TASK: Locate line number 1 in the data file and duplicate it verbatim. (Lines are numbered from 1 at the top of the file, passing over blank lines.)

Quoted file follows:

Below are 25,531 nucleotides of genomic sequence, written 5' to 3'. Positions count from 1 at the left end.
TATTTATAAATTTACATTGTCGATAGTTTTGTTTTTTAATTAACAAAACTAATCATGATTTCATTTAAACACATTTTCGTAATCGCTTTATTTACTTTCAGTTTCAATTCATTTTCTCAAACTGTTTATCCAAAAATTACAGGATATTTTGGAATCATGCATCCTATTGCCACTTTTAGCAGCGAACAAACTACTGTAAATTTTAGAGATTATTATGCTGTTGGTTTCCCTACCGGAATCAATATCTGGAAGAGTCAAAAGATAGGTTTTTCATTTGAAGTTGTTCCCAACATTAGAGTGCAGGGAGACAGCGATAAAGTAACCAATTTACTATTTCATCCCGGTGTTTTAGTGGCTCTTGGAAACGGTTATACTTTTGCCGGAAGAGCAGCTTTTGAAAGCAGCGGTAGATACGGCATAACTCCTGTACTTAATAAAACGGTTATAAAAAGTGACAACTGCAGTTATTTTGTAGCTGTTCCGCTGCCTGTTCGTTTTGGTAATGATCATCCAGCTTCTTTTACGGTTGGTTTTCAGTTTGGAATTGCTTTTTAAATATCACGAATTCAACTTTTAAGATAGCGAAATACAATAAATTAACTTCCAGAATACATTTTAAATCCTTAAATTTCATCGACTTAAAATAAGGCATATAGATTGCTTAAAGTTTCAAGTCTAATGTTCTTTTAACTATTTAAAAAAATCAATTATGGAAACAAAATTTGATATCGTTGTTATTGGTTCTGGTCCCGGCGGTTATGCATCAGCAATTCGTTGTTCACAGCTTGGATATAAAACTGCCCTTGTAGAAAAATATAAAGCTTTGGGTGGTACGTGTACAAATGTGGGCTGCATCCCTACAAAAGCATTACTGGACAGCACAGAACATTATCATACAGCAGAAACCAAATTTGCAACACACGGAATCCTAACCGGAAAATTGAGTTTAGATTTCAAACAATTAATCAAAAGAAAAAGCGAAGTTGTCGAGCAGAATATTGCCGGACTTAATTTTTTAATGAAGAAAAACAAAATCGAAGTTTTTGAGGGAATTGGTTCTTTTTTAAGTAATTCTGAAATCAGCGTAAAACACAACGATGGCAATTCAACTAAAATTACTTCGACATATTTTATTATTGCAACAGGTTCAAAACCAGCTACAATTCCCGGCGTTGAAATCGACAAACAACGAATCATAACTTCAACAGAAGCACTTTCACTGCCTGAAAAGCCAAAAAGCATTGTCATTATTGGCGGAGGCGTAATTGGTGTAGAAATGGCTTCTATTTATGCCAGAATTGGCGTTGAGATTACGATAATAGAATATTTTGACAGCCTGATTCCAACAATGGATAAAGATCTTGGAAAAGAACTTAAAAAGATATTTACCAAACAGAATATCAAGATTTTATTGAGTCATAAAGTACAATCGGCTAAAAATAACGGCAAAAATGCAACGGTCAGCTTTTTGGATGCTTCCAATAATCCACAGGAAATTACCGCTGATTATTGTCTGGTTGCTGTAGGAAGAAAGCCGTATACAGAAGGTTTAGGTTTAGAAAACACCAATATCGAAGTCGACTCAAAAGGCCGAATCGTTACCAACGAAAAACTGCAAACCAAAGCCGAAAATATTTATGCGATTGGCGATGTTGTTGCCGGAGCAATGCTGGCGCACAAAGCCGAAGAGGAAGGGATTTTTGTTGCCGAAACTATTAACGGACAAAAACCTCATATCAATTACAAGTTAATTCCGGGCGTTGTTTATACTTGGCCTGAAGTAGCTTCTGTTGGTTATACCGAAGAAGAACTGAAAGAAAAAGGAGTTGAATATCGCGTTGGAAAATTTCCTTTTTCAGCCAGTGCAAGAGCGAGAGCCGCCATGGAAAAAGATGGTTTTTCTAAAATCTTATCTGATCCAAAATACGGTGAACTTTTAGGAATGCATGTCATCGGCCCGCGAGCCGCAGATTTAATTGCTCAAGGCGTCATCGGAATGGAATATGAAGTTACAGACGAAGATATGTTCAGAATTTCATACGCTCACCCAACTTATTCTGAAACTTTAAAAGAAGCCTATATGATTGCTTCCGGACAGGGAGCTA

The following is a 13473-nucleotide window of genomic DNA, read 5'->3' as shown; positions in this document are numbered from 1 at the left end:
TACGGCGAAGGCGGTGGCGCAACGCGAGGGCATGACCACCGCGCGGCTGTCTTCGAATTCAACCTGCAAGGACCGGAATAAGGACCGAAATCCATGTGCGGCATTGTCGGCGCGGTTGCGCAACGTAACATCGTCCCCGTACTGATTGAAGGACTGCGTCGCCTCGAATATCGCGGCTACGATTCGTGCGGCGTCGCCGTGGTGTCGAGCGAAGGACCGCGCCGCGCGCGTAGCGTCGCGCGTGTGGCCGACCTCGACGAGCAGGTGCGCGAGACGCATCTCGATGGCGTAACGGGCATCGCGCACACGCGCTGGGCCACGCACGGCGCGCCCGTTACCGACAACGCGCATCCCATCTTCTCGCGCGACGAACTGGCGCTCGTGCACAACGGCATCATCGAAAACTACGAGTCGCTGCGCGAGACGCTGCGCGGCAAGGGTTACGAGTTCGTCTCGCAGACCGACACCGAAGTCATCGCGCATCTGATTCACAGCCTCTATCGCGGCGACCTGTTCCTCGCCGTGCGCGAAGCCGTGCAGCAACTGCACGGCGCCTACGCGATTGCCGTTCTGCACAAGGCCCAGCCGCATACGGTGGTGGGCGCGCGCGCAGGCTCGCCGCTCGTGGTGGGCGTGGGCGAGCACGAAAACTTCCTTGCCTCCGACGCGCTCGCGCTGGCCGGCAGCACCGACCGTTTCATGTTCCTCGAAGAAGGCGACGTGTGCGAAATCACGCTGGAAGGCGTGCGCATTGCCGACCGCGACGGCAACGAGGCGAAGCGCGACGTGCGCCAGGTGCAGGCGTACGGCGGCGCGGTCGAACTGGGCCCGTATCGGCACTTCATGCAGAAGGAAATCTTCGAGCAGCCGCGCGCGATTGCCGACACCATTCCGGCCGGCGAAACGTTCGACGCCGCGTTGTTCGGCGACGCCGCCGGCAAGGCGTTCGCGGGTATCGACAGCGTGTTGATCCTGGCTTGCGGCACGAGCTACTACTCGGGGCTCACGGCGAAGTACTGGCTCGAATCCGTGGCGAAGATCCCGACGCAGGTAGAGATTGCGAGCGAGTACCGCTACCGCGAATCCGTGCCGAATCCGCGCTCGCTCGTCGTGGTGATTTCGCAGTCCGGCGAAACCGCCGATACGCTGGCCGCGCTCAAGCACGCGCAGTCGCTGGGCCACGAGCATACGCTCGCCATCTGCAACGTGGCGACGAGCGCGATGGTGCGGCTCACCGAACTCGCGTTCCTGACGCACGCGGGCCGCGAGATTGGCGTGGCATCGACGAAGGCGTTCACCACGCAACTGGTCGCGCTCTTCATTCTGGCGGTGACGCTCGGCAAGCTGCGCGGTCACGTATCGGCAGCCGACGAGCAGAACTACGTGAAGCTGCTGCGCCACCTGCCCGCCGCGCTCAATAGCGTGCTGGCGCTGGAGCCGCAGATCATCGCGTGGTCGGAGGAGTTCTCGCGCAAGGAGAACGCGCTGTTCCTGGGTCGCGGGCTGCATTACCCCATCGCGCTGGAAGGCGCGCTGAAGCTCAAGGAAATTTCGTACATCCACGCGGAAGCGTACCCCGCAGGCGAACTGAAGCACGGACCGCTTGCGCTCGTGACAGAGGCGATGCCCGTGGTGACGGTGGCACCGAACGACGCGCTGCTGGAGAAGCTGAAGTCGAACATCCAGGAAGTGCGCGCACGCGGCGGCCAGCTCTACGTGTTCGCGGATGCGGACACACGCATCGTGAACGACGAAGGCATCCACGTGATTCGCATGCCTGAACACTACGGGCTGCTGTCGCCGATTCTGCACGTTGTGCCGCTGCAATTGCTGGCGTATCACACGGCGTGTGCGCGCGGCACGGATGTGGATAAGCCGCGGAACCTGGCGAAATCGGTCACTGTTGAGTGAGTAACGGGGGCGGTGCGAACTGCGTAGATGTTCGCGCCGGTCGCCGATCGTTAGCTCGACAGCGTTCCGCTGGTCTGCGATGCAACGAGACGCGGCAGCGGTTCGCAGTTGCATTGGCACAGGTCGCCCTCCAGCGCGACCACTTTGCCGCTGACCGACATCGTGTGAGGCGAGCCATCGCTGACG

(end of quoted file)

Below are 25,531 nucleotides of genomic sequence, written 5' to 3'. Positions count from 1 at the left end.